Light and Optics

Hear the Wall Bend

What it shows:  A room-size laser interferometer with audio signal output. A standing wave is produced whenever a wave is reflected back on itself. A resonant cavity requires a second reflection so that the twice reflected wave has the opportunity to be in phase with the original wave. Here, laser light is reflected from a half-silvered mirror (mounted on a wall) so as to return to the laser and be reflected again by the laser. Movement of the wall by half a wavelength is sufficient to change the cavity formed between laser mirror and wall mirror from one resonant...

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Thin Film Interference

What it shows:

Waves reflecting from two surfaces can interfere constructively and destructively. In this case it is light waves that are being reflected from the front and rear surfaces of thin soap or oil films. The interference produces a pattern of beautiful colors in white light, or dark and light bands in monochromatic light.

How it works:

Our two most visually dramatic illustrations of thin film interference use either a soap film suspended in air from a 19 cm diameter circular frame, or a very thin layer of oil floating on top of water....

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Newton's Rings

What it shows:

Waves reflecting from two surfaces can interfere constructively and destructively. In this case it is light waves that are being reflected at glass/air and air/glass interfaces. The interference produces a concentric ring pattern of rainbow colors in white light, or dark and light rings in monochromatic light.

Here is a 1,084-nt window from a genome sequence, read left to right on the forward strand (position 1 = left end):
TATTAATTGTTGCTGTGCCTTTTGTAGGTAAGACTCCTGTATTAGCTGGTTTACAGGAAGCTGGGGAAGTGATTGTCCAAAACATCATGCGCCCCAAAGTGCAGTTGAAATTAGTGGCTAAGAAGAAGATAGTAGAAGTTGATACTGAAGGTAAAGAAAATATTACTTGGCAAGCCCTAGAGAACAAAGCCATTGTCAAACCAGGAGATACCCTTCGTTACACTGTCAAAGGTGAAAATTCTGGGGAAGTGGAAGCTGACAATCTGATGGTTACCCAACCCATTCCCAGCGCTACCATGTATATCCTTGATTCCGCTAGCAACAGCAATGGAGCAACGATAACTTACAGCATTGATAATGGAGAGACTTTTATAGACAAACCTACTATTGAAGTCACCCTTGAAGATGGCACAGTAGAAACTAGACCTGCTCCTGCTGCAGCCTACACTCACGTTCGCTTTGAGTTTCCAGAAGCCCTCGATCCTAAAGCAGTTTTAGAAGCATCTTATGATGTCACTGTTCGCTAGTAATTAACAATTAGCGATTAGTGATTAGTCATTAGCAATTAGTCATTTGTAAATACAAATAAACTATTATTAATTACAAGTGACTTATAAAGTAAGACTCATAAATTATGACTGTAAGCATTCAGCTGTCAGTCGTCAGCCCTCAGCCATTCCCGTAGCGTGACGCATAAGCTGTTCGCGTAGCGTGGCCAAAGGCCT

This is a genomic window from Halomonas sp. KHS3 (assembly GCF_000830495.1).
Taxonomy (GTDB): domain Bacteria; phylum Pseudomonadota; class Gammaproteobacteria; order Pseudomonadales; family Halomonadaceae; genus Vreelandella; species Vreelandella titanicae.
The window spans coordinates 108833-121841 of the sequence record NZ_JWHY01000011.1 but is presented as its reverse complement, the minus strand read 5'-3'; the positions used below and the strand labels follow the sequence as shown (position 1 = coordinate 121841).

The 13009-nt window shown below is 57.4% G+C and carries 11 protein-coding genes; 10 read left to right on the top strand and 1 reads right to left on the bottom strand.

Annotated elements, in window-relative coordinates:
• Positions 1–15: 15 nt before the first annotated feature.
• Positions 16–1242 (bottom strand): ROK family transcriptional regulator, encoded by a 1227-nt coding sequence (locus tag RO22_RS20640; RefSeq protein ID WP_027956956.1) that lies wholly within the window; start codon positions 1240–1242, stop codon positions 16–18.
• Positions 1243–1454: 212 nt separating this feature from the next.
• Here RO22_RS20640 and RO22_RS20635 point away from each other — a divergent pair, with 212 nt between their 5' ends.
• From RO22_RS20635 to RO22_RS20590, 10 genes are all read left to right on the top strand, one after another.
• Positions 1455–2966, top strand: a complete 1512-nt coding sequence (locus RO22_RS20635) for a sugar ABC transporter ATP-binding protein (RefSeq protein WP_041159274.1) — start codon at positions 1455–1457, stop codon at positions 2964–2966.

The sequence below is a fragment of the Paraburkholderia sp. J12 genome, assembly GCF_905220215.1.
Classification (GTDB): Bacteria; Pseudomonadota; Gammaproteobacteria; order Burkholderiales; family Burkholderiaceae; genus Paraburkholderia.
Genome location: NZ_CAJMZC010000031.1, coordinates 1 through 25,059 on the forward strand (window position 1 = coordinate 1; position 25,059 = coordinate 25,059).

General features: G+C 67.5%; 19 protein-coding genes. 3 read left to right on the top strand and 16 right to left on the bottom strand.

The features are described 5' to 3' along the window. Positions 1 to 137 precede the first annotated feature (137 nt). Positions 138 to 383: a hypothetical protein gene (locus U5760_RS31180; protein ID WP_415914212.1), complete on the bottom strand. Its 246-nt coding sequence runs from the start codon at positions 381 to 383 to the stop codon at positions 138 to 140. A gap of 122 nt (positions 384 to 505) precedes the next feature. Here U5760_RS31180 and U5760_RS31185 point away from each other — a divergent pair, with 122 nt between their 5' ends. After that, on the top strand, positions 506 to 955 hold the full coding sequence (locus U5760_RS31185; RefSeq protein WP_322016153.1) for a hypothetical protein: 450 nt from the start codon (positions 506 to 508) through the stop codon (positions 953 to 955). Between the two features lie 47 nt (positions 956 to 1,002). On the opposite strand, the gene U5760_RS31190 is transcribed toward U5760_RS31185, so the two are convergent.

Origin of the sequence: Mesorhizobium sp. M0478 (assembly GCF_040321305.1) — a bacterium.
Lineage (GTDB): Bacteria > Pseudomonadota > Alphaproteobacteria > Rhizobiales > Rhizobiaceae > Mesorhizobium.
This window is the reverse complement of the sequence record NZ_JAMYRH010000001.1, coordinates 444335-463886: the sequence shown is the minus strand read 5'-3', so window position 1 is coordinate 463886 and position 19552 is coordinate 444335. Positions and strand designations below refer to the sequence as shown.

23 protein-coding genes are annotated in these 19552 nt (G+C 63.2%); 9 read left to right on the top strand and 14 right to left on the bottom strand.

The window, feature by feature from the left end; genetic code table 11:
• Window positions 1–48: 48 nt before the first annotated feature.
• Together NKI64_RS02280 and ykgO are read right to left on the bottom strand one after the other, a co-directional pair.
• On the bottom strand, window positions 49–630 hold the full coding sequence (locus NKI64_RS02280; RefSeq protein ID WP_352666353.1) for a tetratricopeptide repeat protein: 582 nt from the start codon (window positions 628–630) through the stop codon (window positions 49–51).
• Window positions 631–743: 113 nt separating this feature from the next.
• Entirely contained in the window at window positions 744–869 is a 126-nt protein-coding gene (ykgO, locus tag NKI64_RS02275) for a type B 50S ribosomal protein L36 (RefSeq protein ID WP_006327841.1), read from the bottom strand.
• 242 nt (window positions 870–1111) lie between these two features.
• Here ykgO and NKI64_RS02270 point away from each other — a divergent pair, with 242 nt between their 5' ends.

...

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Frustrated Total Internal Reflection

What it shows:

In quantum mechanics, it is possible for a particle to tunnel through a potential barrier because its wave function has a small but finite value in the classically forbidden region. Here we use FTIR as an optical analog of this quantum mechanical phenomenon.

How it works:

A 45°-90° prism will deflect a beam of light by total internal reflection. When two such prisms are sandwiched back-to-back and pressed together, the air-glass interface can be made to vanish and the beam then propagates onward undisturbed. This transition, from...

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Bucket of Light

What it shows:

A beam of laser light can be trapped inside a stream of water by suffering total internal reflection—the aquatic equivalent of a fiber optic cable.

How it works:

A stream of water flows from a hole in the side of a soda bottle (figure 1). The critical angle of 49° is such that...

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Fiber Optics

What it shows:

Light is transmitted by a bundle of optical fibers and/or a coiled length of plastic rod, regardless of the twists and turns in the path it must negotiate. Total internal reflection keeps the light confined.

How it works:

A HeNe laser is used as the source of light. The bundle of optical fibers consists of a very large (but unknown) number of individual glass fibers measuring 0.05 mm (0.002") in diameter. About 30 cm of the bundle is exposed at the end while the rest of the length is protected by a rubber sheath....

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Fishtank TIR

What it shows:

A simple qualitative demonstration of total internal reflection using a laser beam.

tank

How it works: